7

I have a directory on my system which is used for a specific reason by applications and users, but I don't want its size to be allowed to exceed 2GB, is there a way of setting up some sort of limit which just doesn't allow the file size to exceed that or any other amount I decide to set for it in the future?

When the size limit is exceeded it should undo the last change (though there should be an option to have it so that it just stops the operation and doesn't care if half a file was copied and left there) and then display a warning to the user.

I am running Ubuntu GNOME 16.10 with GNOME 3.22.

  • Related unix.stackexchange.com/q/313940/68757 – heemayl Oct 24 '16 at 15:38
  • @JacobVlijm: I will accept muru's answer for now, but if you can provide a better one then I'd be happy to accept that one instead. – user364819 Oct 24 '16 at 17:22
15

Usual filesystem quota on ext4 is per-user/group, not per-directory. ZFS can sort-of set a directory quota, by creating a filesystem of a fixed size off a ZFS volume. A simple trick, though, is to create a 2GB file, create a filesystem on it, and mount it at the desired folder:

$ touch 2gbarea
$ truncate -s 2G 2gbarea
$ mke2fs -t ext4 -F 2gbarea
mke2fs 1.43.3 (04-Sep-2016)
Discarding device blocks: done                            
Creating filesystem with 524288 4k blocks and 131072 inodes
Filesystem UUID: bf1b2ee8-a7df-4a57-9d05-a8b60323e2bf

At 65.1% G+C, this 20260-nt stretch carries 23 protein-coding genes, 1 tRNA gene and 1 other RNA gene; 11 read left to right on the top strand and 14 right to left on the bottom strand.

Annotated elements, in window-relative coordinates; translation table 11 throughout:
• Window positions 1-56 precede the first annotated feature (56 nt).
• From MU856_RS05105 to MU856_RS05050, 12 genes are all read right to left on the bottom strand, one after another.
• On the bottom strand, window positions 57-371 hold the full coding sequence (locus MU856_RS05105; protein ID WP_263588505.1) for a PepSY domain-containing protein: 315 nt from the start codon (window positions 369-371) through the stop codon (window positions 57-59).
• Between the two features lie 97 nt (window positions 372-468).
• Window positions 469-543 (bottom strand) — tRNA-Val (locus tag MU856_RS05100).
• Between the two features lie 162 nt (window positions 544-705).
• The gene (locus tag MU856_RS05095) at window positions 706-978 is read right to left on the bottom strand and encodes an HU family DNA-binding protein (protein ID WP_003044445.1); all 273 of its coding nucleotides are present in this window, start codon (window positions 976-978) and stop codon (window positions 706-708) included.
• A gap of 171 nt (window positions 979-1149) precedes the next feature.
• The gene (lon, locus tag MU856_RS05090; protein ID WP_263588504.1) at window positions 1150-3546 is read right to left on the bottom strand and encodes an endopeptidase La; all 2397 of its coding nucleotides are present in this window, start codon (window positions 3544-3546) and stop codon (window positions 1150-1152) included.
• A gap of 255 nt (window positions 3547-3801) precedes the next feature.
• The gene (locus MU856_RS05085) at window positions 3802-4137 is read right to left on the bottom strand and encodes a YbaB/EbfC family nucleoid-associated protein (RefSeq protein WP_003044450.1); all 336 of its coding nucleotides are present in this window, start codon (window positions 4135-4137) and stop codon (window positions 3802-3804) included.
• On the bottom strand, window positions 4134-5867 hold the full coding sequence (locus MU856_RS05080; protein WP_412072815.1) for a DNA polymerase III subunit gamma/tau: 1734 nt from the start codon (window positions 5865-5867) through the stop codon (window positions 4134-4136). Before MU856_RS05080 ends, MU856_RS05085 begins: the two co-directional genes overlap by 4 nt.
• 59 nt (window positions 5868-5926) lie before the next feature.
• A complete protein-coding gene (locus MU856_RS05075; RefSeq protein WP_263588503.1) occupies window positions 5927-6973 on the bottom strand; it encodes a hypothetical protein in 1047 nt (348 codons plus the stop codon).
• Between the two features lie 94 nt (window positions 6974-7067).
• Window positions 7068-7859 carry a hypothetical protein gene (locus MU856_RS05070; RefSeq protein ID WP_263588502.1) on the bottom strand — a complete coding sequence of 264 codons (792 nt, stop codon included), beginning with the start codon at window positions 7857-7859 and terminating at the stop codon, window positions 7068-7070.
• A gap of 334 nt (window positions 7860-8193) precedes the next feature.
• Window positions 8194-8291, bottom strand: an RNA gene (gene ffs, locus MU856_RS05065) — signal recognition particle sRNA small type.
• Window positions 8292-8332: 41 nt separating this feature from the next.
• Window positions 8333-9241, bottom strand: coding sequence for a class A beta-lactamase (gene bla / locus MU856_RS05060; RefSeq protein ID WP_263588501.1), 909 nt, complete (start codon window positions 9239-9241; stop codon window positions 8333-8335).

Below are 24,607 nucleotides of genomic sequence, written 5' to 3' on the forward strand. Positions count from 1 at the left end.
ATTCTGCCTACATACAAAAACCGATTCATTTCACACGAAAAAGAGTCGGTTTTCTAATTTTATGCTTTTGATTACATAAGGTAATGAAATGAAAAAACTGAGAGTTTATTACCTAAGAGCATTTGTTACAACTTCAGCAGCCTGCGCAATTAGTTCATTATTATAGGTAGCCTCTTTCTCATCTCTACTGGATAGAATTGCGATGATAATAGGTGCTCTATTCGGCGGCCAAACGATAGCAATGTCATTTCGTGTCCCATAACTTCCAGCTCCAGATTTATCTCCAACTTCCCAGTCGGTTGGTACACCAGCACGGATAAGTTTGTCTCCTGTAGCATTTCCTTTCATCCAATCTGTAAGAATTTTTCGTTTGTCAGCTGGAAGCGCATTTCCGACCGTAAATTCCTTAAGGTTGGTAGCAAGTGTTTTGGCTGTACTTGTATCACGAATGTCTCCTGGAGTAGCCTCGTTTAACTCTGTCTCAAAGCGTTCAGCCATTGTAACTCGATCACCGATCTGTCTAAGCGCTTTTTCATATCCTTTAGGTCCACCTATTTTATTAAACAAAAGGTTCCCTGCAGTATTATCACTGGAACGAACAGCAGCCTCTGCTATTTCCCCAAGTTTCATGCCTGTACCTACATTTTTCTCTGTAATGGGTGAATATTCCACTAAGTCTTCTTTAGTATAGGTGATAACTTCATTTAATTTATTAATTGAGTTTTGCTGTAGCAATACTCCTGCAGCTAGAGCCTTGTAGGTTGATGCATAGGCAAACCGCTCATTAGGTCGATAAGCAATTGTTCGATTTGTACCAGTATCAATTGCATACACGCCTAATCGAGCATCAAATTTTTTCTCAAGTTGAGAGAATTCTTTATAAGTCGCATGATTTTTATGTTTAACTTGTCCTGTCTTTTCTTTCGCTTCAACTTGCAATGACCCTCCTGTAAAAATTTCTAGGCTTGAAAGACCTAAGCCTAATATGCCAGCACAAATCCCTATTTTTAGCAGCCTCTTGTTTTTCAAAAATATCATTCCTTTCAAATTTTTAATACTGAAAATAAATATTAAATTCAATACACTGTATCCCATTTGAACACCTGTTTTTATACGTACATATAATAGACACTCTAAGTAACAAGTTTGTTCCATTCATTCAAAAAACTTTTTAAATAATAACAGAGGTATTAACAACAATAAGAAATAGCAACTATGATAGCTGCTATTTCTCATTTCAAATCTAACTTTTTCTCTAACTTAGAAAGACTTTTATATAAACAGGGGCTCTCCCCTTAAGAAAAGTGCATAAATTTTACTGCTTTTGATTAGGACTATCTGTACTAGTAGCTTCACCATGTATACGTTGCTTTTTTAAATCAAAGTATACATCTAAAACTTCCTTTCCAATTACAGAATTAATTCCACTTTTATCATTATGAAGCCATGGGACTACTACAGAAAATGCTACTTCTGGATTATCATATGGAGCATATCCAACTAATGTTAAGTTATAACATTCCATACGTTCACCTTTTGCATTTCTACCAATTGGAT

Superblock backups stored on blocks: 
    32768, 98304, 163840, 229376, 294912

Allocating group tables: done                            
Writing inode tables: done                            
Creating journal (16384 blocks): done
Writing superblocks and filesystem accounting information: done 

$ sudo mount 2gbarea up    
$ df -h up
Filesystem      Size  Used Avail Use% Mounted on
/dev/loop0      2.0G  6.0M  1.8G   1% /home/muru/up

In any case, filesystem quotas (or methods like this) aren't as user friendly as you want. This method is one-way flexible, in that you can increase the size online, but decreasing it would be hard.

The commands:

  • touch: touch 2gbarea creates an empty file named 2gbarea.
  • truncate: truncate is used to resize files (in this case, I resize the currently empty 2gbarea file to 2 GB using -s 2G).
  • mke2fs: mke2fs creates ext2/3/4 filesystems (in this case, ext4).
  • mount mounts the filesystem on the given directory.
  • df is used to list filesystem usage.
  • 1
    A new person might get confused with the commands. Should their purpose be explained/linked to? – Rohitt Vashishtha Oct 24 '16 at 16:18
  • @RohittVashishtha better? – muru Oct 24 '16 at 16:23
  • Would there be any way of getting it to launch a little popup warning message when the quota is reached? – user364819 Oct 24 '16 at 17:25
  • @ParanoidPanda "it" being? I think the file browser does complain when there's no space left. – muru Oct 25 '16 at 6:39
  • @muru: Mainly I don't think it will be the file browser that will be writing to this location, more likely to be other specific applications. Is there no way to "watch" that folder so that when it has reached its capacity a graphical warning pops up to alert the user? – user364819 Oct 25 '16 at 8:41

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